Friday, September 2, 2011

The Tourist

Directed by Florian Henckel von Donnersmarck.
2010. Rated PG-13, 103 minutes.
Angelina Jolie
Johnny Depp
Paul Bettany
Steven Berkoff
Timothy Dalton
Rufus Sewell
Christian De Sica
Alessio Boni

The police are hot on the trail of Elise (Jolie). Everywhere she goes there are a couple of agents practically within spitting distance. Cameras are constantly trained on her and her every move is reported back to Inspector Acheson (Bettany) in real time. However, they’re not really interested in her. They are after her super reclusive boyfriend Alexander Pierce. They don’t know what he looks like. Still, they’ve managed to surmise that she is leaving Paris to meet him on their way to Venice. To throw the hounds off her scent, Elise throws herself at tourist Frank Tupelo (Depp) on the train, making the cops think he is the man they’re looking for. Why the law is after Pierce isn’t immediately clear. Why someone else is after him is made plain right away. He’s managed to steal over $2 billion from a ruthless gangster who also isn’t sure what he looks like.

Watching Jolie get followed around is mildly interesting. Trying to figure out who’s the mystery man is a tiny bit moreso. Occasionally, we get a chase scene as Frank either flees for his life or gets rescued by Elise. Mostly, these are not spectacular action sequences. They’re just adequate and advance the plot just a bit. It’s all rather bland.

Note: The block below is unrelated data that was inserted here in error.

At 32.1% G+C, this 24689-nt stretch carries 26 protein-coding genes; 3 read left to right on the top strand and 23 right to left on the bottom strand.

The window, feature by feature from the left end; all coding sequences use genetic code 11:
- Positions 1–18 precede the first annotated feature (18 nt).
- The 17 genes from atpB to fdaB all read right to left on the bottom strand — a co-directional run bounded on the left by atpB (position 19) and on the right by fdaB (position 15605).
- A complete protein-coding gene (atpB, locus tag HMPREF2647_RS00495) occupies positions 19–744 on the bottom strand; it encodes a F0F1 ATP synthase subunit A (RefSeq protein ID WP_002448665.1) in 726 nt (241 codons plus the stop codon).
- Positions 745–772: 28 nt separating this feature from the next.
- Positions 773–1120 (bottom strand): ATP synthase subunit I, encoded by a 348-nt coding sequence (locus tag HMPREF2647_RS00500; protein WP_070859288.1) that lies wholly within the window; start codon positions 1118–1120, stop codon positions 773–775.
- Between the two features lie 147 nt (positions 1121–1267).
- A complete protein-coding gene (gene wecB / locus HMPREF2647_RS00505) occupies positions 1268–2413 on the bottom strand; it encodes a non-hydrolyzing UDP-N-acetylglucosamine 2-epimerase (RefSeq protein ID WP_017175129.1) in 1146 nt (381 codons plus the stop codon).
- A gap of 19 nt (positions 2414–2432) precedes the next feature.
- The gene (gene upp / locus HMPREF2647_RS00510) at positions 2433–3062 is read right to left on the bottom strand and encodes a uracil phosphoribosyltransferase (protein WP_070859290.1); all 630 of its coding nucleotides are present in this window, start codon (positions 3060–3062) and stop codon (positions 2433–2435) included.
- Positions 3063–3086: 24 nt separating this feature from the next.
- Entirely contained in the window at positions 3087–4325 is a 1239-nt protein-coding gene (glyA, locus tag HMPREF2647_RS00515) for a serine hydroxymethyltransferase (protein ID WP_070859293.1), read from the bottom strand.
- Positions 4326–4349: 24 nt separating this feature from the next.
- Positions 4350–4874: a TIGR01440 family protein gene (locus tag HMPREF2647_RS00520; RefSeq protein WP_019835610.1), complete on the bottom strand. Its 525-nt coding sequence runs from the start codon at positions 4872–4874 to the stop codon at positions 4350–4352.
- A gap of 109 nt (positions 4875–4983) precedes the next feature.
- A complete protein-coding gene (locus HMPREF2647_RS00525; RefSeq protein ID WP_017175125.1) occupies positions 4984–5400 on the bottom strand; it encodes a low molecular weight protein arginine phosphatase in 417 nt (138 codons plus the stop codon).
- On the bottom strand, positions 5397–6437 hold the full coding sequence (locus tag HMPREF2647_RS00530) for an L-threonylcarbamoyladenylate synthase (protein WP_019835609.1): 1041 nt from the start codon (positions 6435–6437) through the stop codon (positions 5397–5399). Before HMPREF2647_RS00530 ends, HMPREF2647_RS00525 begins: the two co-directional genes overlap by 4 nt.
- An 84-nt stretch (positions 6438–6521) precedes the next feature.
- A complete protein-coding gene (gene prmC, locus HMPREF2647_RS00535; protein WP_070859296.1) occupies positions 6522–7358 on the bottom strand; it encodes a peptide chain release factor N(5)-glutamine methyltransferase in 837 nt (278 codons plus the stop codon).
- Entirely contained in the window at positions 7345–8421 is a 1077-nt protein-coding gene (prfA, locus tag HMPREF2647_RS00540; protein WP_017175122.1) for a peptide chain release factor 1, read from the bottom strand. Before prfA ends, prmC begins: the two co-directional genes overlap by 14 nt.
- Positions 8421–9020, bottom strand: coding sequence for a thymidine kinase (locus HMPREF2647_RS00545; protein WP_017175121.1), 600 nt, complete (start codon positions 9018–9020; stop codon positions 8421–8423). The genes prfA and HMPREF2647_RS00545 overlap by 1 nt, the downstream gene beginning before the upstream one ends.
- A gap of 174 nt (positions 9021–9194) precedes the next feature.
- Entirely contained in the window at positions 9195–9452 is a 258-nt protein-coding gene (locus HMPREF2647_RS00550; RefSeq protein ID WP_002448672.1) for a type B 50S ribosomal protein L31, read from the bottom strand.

Our two leads were brought in to be anything but bland. Angelina Jolie and Johnny Depp are both stars. This is without question. Each has considerable presence, demanding we watch them. That is their job and both do it well. Sadly, the rest of the movie fails them. Who the actors are is remarkable. What they are doing is not. As a result, the romantic sparks that may have ignited this affair are missing. The humor that may have carried the day is hit or miss, at best. This means this movie has many of the same problems as a pair of movies of recent vintage: Knight and Day and Killers. Unfortunately, this has less action than either of those to distract us with. This wants to be smarter than those. It is. It’s just not smart enough to mask its flaws and raise itself from mediocrity.

MY SCORE: 5/10

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